As background, a popular way researchers utilize citizen scientists is as field technicians who collects and analyze samples of whatever the researcher is interested in. Typically these projects require frequent collections from sites that cover a wide area.  This is very expensive for the scientists or professional technicians to handle by themselves.  But citizen scientists living close to those areas can much more easily access those sample sites.  Not only is it less difficult and less expensive for those volunteers to do the research, they also don't charge nearly as much (if at all) for their time.  All providing a large cost savings to the researchers.

There are many examples. In California, citizen scientists help local water boards ensure the quality of water available for drinking.  In States like Pennsylvania and West Virginia, water is sampled for tracking pollution from drilling or agriculture, and Maryland uses it to ensure the health of local waterways (such as the Chesapeake Bay Watershed) to protect native species.  And people from across the country are sending in swabs of their homes and bodies to identify micro-organisms living in the world with them. 

Participants in those types of programs are often considered the "Contributory" or "Collector" type of citizen scientist.  The defining common element is that while they collect the data, it is then sent to a central location to be combined with data from other collectors, and then analyzed independently by the research team.  But there are also smaller-scale examples where the citizen scientist acts as more of an independent researcher performing those tasks themselves on projects of their own design.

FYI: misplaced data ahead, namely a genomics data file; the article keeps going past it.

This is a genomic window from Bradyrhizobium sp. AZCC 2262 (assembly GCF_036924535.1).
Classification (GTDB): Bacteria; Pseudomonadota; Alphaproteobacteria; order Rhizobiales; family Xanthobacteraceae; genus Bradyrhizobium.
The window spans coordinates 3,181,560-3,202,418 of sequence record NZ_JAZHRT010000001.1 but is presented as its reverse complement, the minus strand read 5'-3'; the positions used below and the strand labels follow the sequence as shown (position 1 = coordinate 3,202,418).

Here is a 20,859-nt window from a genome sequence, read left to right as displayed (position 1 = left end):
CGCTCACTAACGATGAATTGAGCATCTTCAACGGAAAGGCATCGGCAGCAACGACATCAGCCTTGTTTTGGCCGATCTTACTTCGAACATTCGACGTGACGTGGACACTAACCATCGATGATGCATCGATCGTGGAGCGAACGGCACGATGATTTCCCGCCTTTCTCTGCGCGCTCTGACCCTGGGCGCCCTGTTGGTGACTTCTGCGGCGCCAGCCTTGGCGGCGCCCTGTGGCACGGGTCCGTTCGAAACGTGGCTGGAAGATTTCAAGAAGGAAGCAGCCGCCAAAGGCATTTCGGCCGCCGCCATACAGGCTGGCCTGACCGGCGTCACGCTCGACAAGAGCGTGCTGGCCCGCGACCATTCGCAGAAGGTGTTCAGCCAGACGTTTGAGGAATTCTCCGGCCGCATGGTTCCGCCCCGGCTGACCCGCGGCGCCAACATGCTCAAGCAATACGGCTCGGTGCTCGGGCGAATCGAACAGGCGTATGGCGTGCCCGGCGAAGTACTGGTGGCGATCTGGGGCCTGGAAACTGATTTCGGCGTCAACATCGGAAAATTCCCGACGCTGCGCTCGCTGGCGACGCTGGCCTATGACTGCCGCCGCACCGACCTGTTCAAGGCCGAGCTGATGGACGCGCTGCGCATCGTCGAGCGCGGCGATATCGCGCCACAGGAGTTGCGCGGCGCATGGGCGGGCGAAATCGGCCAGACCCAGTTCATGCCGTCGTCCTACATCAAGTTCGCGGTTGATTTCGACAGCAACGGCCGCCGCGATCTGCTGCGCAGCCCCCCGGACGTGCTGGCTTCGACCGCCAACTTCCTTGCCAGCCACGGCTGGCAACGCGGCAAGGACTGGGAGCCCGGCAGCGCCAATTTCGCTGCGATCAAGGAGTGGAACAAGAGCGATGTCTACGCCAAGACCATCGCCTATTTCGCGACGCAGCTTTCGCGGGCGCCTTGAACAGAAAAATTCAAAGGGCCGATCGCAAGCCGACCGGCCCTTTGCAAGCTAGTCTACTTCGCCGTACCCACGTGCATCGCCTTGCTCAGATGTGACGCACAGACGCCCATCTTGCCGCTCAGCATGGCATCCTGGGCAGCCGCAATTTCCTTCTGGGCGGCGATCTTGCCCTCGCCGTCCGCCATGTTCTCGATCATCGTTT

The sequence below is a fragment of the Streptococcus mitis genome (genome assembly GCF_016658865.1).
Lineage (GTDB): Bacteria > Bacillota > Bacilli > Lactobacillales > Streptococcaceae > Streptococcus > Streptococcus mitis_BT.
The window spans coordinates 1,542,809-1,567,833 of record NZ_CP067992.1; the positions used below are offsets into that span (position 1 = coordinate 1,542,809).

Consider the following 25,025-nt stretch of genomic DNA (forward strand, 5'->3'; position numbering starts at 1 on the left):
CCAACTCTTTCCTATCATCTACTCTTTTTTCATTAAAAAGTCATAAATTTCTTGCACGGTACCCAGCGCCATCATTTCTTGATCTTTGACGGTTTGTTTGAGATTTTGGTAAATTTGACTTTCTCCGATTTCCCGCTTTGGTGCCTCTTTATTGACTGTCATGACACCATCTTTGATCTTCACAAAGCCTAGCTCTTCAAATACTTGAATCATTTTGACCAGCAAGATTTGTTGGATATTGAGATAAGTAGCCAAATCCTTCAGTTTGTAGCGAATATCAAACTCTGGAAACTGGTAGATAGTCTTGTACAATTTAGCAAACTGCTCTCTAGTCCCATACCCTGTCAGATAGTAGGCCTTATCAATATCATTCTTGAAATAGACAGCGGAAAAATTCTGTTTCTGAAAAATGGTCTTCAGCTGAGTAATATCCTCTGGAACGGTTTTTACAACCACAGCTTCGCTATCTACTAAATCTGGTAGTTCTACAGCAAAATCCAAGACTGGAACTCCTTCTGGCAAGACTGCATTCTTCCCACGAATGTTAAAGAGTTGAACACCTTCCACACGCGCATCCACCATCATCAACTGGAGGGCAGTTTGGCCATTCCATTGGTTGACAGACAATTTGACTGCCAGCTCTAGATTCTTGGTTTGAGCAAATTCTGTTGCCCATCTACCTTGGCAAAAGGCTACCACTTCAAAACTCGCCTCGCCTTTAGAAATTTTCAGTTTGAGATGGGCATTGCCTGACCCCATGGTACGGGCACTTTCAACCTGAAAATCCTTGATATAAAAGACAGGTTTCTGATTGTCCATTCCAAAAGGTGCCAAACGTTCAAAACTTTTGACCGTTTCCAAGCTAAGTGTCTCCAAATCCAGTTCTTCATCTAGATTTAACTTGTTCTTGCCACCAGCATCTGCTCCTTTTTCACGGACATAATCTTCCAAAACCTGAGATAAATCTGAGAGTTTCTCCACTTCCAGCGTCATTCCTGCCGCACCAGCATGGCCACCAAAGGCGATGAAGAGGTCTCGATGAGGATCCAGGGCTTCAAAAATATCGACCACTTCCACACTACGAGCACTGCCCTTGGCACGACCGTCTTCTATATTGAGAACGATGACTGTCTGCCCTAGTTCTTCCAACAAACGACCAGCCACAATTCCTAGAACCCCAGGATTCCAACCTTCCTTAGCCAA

Taking on your own research project, especially one based on field studies and sample collection, can be difficult.  Most are willing to dedicate the time to collecting and either already have, or are happy to learn, the scientific basis for the work.  The difficult piece comes with actual sample testing.

While citizen scientists currently rely on a handful of different sources for analysis these are not optimal solutions.  Some use portable sensor devices, including some that can be attached to smartphones (such as SensorDrone), but those can't always be calibrated and do not provide scientifically reliable results.  Others use testing kits available from local retailers (such as home water quality kits sold at a local Home Depot), but these have many problems as well:


  1. They don't provide scientifically reliable results.  This can be because the sample preparation is not standard or because the supplier cannot connect the results to calibrated equipment or accepted industry/regulatory standards.